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CENTER for BIOLOGICAL DIVERSITY Because life is good

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Action timeline

December 1999 – The Center, along with a coalition of groups, filed a scientific petition to list the Colorado River cutthroat trout as endangered under the Endangered Species Act.

January 2001 – Along with our allies, the Center filed suit against the U.S. Fish and Wildlife Service for failing to process our 1999 petition.

November 5, 2001 – An analysis released by the Western Native Trout Campaign — a coalition of groups including the Center for Biological Diversity — demonstrated that thriving native trout populations, including the Colorado River cutthroat, are strongly correlated with roadless areas.

April 2004 – The Fish and Wildlife Service announced that it would not consider the Center’s petition to list the cutthroat trout as threatened or endangered.

September 7, 2006 – In response to a Center suit, a federal judge ruled that the Service must consider the Center’s petition to list the cutthroat trout, overturning the Service’s April 2004 decision.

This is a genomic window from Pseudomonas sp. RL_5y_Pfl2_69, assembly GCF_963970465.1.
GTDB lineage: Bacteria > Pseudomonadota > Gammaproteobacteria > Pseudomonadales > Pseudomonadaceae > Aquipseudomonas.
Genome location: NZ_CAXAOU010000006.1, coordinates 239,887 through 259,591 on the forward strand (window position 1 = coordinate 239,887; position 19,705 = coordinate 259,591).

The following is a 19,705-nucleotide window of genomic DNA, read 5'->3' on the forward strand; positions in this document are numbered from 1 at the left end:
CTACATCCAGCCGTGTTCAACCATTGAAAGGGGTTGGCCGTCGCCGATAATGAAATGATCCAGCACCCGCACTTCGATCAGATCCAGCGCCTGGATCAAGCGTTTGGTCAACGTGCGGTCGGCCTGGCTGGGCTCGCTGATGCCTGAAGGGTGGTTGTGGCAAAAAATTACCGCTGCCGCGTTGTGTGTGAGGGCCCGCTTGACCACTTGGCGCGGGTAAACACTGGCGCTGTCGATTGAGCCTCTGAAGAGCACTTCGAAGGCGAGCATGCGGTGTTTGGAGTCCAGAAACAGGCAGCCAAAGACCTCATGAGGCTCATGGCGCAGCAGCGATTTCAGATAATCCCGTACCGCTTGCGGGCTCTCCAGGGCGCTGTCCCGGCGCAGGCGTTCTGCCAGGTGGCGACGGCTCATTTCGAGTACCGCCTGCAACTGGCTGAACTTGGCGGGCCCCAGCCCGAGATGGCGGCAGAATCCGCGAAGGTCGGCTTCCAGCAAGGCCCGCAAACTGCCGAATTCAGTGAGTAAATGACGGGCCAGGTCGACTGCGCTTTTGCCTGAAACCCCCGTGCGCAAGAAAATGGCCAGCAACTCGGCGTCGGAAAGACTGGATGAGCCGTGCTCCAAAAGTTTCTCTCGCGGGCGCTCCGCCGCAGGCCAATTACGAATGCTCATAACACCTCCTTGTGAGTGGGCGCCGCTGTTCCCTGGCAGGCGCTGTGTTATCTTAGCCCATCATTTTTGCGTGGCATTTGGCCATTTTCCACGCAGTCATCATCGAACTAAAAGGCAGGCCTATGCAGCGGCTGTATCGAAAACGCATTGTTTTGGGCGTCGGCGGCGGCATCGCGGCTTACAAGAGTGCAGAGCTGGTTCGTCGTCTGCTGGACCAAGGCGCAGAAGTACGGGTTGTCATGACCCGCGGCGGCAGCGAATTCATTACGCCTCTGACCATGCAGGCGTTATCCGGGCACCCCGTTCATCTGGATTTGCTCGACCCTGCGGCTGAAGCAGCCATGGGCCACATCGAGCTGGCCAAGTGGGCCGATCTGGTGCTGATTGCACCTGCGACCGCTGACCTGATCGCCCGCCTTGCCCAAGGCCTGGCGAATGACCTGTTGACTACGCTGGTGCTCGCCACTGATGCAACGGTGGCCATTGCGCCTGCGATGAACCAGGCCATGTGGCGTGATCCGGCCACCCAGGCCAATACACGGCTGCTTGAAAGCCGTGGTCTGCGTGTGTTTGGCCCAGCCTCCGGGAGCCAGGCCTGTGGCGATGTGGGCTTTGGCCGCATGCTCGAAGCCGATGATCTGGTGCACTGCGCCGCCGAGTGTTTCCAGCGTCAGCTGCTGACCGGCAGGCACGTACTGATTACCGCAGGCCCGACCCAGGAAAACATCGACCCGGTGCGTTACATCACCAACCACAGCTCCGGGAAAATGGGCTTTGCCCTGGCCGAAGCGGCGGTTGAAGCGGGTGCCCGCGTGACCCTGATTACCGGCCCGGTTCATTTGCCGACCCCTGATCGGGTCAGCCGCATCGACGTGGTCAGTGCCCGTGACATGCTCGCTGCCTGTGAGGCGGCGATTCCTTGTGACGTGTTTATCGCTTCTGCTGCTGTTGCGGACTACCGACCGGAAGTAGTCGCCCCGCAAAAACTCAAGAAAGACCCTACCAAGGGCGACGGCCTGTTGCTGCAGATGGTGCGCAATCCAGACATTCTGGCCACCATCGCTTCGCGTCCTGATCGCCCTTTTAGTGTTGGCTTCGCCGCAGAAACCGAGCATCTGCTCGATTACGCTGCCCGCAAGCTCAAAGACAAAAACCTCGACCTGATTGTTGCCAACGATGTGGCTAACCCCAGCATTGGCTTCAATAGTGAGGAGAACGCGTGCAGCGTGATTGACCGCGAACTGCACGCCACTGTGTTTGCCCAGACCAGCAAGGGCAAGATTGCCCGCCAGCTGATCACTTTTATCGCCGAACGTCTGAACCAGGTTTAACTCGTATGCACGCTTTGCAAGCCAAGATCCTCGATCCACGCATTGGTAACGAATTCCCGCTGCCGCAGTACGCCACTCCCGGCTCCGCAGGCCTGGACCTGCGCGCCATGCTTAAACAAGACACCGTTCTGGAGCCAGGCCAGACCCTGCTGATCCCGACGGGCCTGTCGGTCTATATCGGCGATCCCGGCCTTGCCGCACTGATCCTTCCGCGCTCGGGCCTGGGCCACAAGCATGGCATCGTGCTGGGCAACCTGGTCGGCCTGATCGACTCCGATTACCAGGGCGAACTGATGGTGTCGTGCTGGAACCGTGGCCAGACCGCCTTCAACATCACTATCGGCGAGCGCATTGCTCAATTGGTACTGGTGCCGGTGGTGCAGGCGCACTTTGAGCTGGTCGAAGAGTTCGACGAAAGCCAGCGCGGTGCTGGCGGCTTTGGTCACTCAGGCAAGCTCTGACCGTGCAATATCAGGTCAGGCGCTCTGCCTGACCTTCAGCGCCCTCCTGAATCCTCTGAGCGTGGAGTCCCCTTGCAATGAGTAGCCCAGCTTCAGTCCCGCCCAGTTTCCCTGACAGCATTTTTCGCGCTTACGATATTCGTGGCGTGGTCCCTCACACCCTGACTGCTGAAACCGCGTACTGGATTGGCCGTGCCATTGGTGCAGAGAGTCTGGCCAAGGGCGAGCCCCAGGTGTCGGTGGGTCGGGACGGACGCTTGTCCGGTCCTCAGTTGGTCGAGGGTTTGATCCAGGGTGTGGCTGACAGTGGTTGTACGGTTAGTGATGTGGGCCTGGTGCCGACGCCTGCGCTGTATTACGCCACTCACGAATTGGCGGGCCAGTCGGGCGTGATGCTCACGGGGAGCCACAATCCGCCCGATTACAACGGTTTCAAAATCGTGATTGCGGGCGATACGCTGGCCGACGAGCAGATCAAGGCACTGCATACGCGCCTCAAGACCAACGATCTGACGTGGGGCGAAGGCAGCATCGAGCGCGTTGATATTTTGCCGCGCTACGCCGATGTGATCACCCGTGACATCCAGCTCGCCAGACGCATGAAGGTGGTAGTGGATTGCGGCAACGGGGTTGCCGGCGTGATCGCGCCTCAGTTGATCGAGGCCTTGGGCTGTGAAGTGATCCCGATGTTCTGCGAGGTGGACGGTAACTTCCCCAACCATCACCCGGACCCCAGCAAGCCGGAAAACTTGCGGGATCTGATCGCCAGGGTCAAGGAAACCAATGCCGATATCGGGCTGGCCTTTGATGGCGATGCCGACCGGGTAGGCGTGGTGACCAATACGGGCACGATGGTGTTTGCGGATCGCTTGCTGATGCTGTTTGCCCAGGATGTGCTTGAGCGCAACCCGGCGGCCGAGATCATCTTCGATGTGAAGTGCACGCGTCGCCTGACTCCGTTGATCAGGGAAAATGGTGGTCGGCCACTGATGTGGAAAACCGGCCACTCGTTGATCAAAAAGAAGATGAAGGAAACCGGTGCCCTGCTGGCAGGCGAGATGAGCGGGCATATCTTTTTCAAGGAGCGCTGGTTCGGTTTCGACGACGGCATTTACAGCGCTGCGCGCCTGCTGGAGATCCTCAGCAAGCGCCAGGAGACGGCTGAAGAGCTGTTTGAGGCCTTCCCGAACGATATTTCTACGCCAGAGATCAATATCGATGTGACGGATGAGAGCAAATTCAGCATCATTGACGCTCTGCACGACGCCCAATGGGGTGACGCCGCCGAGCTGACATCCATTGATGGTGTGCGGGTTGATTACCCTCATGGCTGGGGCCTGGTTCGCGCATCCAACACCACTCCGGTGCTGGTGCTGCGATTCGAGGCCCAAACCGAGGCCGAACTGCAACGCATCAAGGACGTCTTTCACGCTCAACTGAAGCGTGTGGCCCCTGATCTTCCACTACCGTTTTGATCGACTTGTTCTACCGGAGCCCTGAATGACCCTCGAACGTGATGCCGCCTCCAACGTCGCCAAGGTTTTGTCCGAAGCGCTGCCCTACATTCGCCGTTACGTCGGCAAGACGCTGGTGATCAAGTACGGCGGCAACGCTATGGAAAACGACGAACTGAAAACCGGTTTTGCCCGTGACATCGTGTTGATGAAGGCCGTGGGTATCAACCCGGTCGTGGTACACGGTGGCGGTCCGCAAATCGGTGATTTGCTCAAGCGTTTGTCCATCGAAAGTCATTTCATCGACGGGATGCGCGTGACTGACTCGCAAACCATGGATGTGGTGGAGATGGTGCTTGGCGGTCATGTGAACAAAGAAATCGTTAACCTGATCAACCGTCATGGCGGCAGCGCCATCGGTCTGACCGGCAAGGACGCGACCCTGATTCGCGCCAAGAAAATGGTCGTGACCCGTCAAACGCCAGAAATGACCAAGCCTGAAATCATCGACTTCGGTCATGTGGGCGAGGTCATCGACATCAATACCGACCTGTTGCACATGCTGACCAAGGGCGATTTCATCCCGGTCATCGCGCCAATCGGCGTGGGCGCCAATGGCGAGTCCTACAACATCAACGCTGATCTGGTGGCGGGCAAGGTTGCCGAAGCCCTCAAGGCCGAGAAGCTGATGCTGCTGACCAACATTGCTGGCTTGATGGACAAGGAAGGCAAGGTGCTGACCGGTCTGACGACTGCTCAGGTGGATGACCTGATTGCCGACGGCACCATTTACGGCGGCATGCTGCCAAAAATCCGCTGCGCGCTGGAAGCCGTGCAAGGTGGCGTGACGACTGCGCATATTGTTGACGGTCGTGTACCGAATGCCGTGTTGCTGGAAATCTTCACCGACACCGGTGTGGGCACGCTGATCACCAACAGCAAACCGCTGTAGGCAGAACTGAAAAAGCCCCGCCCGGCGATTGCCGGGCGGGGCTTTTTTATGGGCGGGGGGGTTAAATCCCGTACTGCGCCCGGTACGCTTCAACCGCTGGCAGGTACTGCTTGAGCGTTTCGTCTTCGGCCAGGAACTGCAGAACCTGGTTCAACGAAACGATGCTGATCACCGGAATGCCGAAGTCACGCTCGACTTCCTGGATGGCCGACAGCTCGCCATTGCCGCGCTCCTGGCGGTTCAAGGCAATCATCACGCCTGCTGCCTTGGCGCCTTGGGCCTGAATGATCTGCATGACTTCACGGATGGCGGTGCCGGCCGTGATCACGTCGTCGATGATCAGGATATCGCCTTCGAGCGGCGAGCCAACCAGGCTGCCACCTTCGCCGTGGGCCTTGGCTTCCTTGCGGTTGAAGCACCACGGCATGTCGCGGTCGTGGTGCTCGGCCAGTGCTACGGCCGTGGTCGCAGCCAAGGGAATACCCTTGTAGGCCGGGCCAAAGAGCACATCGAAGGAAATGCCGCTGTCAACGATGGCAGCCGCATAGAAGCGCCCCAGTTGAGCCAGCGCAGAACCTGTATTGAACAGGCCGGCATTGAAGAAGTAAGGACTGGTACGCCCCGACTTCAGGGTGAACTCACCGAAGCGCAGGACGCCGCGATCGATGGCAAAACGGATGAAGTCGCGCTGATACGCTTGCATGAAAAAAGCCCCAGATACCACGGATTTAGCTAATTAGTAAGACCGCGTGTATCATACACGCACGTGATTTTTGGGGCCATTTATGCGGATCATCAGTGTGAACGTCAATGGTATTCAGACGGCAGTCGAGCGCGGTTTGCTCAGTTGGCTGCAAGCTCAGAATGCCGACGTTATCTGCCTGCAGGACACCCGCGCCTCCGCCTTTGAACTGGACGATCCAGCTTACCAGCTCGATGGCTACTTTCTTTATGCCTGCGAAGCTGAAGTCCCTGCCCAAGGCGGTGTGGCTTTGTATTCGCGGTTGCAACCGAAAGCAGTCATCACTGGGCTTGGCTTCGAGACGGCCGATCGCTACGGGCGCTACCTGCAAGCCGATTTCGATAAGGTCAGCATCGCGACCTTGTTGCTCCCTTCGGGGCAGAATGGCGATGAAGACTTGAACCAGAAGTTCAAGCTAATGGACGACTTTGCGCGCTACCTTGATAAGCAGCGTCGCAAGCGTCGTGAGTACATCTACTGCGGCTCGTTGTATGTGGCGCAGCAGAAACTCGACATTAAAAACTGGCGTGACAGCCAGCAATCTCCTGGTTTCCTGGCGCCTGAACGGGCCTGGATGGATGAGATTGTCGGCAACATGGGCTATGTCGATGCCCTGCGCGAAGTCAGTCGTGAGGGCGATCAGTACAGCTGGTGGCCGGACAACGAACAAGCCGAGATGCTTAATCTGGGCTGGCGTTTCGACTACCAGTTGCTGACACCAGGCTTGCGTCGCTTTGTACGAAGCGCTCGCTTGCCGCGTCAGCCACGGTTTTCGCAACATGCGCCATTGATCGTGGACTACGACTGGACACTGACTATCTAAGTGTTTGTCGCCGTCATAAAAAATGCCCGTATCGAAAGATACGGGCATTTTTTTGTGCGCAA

June 13, 2007 – The Service determined that despite a dramatic reduction in its previous range and numbers, the Colorado cutthroat did not warrant federal protection as threatened or endangered.

January 14, 2009 – The Center filed a notice of intent to sue over the Service’s refusal to list the Colorado River cutthroat trout.

November 2, 2009 – A study, published in Conservation Biology and authored by the Center’s Endangered Species Director Noah Greenwald, found that a 2007 Bush administration policy wrongfully limited protections for five species, including the Colorado River cutthroat.

November 24, 2009 –  The Center filed a suit that challenged the Fish and Wildlife Service’s 2007 decision to deny the Colorado River Cutthroat trout protection under the Endangered Species Act.


Colorado River cutthroat trout photo courtesy BLM